In a progressive move, the Tamil Nadu government has banned sex reassignment surgeries on intersex infants and children. In a Government Order (GO) released earlier this month, the state government quoted a World Health Organisation report, that clearly says that such “sex normalising procedures” are medically unnecessary and often irreversible, with lifelong consequences for the physical and mental health of the intersex person.
‘Intersex’ is a term used for persons who are born with variations in sex charecteristics, that do not conform to what we typically think of as ‘male’ or ‘female’. For instance, they may have genitals that are not typically male or female; or their chromosomes may not be ‘xx’ or ‘xy’; or they may have hormonal variations that are not typically understood as ‘male’ or ‘female’. In several cases, doctors and parents perform surgeries on intersex infants and children to make them ‘conform’ to male or female gender – however, these surgeries are medically unnecessary, and can be harmful to the children. Experts have maintained that intersex children should be allowed to grow up and decide what they would like to do with their bodies.
Now, with this GO, Tamil Nadu has become the first state in India to ban such surgeries. The GO follows two important judgments: In 2014, the Supreme Court in the landmark NALSA judgment had said that such surgeries on infants and children should be banned; and earlier this year, the Madurai bench of the Madras High Court had reiterated the Supreme Court’s stand, and suo motu asked the Secretary of Health and Family Department to ensure that this is done in the state.
The government has said that unless there is a life-threatening situation, such surgeries should be banned on intersex infants and children. Further, they’ve ordered the formation of a committee comprising of a pediatric surgeon or urologist; an endocrinologist; a social worker or psychology worker or intersex activist; and a government representative not below the rank of Under Secretary. This committee, along with the Director of Medical Education in the state, will advise the government on whether a specific case is a life threatening situation where a sex reassignment surgery needs to be performed on a minor, and the government will take the final call.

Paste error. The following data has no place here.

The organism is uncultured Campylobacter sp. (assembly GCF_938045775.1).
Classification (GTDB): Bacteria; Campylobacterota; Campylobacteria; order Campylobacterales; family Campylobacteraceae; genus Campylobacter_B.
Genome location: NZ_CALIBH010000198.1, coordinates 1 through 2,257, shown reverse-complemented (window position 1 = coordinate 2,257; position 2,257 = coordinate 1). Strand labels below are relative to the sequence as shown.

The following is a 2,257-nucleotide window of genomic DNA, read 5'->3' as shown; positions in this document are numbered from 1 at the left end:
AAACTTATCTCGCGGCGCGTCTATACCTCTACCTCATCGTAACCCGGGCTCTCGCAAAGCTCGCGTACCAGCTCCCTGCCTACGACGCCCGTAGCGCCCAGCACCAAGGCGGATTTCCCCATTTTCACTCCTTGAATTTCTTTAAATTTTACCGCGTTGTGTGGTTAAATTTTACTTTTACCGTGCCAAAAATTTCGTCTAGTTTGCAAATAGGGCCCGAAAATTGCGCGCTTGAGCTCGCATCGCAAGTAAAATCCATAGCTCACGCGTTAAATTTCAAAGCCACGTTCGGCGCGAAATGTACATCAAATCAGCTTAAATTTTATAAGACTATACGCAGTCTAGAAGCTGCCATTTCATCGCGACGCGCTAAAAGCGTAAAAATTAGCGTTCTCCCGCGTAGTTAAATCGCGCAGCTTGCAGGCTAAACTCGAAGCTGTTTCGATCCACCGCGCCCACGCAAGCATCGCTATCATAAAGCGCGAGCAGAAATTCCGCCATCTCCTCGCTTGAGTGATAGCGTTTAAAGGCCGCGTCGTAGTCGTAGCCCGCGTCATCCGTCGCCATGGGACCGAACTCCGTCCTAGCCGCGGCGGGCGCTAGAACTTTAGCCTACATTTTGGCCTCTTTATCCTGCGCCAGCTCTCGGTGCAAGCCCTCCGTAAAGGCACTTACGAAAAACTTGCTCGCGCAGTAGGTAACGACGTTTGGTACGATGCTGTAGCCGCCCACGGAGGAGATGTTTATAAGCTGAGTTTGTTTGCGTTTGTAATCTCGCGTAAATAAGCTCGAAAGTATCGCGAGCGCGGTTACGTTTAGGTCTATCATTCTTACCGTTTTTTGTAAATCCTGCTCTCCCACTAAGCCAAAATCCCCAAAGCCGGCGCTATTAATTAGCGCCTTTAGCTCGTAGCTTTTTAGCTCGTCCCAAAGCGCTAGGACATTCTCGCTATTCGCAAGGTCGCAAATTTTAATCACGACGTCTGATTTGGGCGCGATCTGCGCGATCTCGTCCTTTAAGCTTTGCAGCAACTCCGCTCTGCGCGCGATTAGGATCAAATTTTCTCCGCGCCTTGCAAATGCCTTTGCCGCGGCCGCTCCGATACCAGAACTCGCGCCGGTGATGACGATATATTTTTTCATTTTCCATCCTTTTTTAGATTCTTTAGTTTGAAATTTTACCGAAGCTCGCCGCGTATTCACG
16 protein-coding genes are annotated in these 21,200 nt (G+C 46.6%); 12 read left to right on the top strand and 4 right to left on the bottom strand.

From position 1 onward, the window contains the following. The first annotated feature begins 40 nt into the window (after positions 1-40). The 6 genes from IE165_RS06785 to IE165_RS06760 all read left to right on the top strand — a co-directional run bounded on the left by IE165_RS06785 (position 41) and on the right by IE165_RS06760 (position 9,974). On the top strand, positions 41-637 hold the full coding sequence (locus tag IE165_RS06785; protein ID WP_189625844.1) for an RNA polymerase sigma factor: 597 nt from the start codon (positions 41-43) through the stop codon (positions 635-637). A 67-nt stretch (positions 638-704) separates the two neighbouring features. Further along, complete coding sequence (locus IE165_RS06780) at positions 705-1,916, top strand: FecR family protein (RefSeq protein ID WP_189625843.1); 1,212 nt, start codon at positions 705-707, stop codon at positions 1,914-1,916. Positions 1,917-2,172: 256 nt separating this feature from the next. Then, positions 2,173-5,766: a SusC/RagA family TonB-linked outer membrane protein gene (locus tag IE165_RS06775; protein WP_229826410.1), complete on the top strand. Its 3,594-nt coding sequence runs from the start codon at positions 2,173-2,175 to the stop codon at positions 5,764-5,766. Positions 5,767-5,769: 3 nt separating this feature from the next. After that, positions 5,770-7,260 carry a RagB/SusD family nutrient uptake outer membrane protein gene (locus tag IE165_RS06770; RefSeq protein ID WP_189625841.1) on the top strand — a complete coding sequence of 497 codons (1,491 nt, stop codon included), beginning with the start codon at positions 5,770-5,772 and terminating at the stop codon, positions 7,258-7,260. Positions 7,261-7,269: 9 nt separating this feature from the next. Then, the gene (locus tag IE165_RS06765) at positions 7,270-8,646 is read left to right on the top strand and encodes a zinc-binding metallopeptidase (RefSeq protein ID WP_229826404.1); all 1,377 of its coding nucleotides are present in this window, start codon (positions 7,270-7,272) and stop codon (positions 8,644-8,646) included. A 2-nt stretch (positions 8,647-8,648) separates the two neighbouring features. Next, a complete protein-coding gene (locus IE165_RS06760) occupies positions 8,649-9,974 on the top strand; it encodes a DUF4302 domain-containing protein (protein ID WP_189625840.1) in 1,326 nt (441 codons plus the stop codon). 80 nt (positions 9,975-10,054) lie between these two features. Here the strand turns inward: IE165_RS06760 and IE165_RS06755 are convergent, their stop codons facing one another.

The GO has been welcomed by activists from the LGBTQI+ community. “It’s a positive step, but there are certain gaps that need to be addressed,” said intersex activist Gopi Shankar, who had written to the Health Ministry regarding the issue.
“The first is that they haven't mentioned what surgeries are included under the ban and haven't specified the types of intersex variations included. Also, we need a more scientific approach to determine whether something is life threatening,” Gopi said.
Srishti Madurai, an organisation that Gopi works with, released a statement which further recommended that the government must specify punishments for those who don’t follow the ban.
Gopi further said, “Currently, this is a decision that has come from the judiciary and has become a GO. It needs to become a law however for it to be implemented properly. The court's powers are limited."
C Moulee, founder of Queer Chennai Chronicles meanwhile pointed out that hospitals need to be sensitised on the subject as well for this GO to be implemented well. "This is definitely a precedence to tackling the larger issue," said Moulee, "But the awareness must start from hospitals. They are the ones who suggest these surgeries and counselling must also be given to parents of intersex children who are under pressure due to social conditioning."